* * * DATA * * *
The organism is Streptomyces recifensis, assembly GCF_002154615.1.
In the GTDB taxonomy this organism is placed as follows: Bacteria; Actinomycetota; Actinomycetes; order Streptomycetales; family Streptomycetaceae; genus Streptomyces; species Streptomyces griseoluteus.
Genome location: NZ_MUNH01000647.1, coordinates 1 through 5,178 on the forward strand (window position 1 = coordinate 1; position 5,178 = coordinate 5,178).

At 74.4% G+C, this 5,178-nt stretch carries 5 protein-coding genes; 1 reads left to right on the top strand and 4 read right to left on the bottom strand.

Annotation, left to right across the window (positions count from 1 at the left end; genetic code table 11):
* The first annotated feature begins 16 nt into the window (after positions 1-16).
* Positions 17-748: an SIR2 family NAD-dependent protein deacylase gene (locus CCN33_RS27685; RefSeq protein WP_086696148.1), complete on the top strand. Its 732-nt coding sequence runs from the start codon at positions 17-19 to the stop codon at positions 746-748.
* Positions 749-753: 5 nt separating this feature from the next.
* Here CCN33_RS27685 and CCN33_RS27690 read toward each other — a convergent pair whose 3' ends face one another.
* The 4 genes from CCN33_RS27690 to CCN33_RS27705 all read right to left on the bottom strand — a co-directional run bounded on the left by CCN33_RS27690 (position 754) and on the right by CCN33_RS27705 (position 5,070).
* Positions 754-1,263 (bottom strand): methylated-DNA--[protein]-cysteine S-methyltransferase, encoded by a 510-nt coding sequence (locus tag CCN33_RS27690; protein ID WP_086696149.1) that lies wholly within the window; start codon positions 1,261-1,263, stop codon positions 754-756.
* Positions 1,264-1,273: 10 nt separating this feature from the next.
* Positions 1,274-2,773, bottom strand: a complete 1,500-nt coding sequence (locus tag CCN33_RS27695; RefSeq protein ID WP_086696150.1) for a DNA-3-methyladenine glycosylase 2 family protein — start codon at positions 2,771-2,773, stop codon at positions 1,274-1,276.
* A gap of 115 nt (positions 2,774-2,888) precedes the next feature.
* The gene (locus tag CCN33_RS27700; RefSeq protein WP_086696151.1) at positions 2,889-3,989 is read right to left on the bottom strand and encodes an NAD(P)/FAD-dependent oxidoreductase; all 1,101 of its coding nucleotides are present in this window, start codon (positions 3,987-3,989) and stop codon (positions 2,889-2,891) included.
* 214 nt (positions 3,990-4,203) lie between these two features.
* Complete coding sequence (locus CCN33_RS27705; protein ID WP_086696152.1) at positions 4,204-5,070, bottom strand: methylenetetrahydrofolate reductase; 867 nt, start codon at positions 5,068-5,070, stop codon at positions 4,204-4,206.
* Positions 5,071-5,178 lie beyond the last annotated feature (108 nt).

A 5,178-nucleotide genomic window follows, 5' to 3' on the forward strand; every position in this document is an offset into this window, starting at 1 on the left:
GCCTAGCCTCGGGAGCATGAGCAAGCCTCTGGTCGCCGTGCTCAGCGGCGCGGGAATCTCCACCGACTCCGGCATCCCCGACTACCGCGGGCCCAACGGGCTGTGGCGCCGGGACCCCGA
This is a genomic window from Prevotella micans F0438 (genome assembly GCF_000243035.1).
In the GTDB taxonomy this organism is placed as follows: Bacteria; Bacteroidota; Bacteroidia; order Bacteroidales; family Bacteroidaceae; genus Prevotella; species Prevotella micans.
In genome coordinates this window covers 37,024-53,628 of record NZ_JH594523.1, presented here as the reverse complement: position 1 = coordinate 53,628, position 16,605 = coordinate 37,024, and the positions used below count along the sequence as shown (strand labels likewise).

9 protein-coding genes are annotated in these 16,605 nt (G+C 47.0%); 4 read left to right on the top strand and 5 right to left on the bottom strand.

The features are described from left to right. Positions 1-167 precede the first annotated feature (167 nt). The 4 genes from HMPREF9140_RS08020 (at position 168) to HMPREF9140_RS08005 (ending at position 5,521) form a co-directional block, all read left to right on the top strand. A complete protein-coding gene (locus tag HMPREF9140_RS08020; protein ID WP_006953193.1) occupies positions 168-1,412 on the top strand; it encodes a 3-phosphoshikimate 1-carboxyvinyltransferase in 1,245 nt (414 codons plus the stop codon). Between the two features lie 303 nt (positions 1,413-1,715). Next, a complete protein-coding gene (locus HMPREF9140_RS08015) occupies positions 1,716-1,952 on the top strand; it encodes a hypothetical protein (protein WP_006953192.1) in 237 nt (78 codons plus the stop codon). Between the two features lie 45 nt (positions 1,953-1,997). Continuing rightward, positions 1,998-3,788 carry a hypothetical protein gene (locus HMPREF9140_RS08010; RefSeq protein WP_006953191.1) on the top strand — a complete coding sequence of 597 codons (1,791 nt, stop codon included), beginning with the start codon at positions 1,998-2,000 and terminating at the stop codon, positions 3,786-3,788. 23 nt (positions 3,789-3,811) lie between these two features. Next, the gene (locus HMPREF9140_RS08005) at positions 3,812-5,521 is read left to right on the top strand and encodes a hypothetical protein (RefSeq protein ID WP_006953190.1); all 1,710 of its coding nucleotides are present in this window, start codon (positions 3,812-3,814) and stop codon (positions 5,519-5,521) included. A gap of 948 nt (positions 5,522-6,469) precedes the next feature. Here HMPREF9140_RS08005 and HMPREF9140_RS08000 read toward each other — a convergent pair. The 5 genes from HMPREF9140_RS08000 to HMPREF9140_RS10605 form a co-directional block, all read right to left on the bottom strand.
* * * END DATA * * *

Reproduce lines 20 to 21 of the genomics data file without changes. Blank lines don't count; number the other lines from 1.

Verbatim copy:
GCCTAGCCTCGGGAGCATGAGCAAGCCTCTGGTCGCCGTGCTCAGCGGCGCGGGAATCTCCACCGACTCCGGCATCCCCGACTACCGCGGGCCCAACGGGCTGTGGCGCCGGGACCCCGA
This is a genomic window from Prevotella micans F0438 (genome assembly GCF_000243035.1).